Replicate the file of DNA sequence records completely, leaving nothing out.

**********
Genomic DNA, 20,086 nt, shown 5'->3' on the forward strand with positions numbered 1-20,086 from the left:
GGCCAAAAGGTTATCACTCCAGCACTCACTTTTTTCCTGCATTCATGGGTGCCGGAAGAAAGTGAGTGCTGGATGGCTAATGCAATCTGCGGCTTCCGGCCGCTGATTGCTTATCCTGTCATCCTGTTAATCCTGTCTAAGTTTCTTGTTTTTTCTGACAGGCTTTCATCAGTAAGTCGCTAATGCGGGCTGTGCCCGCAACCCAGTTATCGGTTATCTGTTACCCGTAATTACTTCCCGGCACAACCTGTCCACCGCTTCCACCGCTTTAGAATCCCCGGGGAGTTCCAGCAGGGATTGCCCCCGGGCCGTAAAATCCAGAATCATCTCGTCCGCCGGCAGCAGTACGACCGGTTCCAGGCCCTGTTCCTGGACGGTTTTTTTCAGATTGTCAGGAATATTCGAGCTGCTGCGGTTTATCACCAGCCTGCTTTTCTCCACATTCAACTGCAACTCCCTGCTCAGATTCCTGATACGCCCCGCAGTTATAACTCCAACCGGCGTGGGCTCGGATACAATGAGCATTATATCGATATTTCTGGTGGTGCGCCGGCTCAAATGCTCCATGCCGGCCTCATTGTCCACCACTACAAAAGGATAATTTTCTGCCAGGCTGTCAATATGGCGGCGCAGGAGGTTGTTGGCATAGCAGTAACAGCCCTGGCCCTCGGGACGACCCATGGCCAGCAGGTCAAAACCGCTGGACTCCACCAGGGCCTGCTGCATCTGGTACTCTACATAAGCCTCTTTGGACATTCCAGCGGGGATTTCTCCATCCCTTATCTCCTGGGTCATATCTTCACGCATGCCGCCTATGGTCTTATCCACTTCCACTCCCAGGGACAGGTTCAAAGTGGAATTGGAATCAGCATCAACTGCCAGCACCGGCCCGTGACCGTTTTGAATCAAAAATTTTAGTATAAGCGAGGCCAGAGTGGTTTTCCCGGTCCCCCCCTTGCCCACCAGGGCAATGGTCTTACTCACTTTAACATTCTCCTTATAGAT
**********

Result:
Genomic DNA, 20,086 nt, shown 5'->3' on the forward strand with positions numbered 1-20,086 from the left:
GGCCAAAAGGTTATCACTCCAGCACTCACTTTTTTCCTGCATTCATGGGTGCCGGAAGAAAGTGAGTGCTGGATGGCTAATGCAATCTGCGGCTTCCGGCCGCTGATTGCTTATCCTGTCATCCTGTTAATCCTGTCTAAGTTTCTTGTTTTTTCTGACAGGCTTTCATCAGTAAGTCGCTAATGCGGGCTGTGCCCGCAACCCAGTTATCGGTTATCTGTTACCCGTAATTACTTCCCGGCACAACCTGTCCACCGCTTCCACCGCTTTAGAATCCCCGGGGAGTTCCAGCAGGGATTGCCCCCGGGCCGTAAAATCCAGAATCATCTCGTCCGCCGGCAGCAGTACGACCGGTTCCAGGCCCTGTTCCTGGACGGTTTTTTTCAGATTGTCAGGAATATTCGAGCTGCTGCGGTTTATCACCAGCCTGCTTTTCTCCACATTCAACTGCAACTCCCTGCTCAGATTCCTGATACGCCCCGCAGTTATAACTCCAACCGGCGTGGGCTCGGATACAATGAGCATTATATCGATATTTCTGGTGGTGCGCCGGCTCAAATGCTCCATGCCGGCCTCATTGTCCACCACTACAAAAGGATAATTTTCTGCCAGGCTGTCAATATGGCGGCGCAGGAGGTTGTTGGCATAGCAGTAACAGCCCTGGCCCTCGGGACGACCCATGGCCAGCAGGTCAAAACCGCTGGACTCCACCAGGGCCTGCTGCATCTGGTACTCTACATAAGCCTCTTTGGACATTCCAGCGGGGATTTCTCCATCCCTTATCTCCTGGGTCATATCTTCACGCATGCCGCCTATGGTCTTATCCACTTCCACTCCCAGGGACAGGTTCAAAGTGGAATTGGAATCAGCATCAACTGCCAGCACCGGCCCGTGACCGTTTTGAATCAAAAATTTTAGTATAAGCGAGGCCAGAGTGGTTTTCCCGGTCCCCCCCTTGCCCACCAGGGCAATGGTCTTACTCACTTTAACATTCTCCTTATAGAT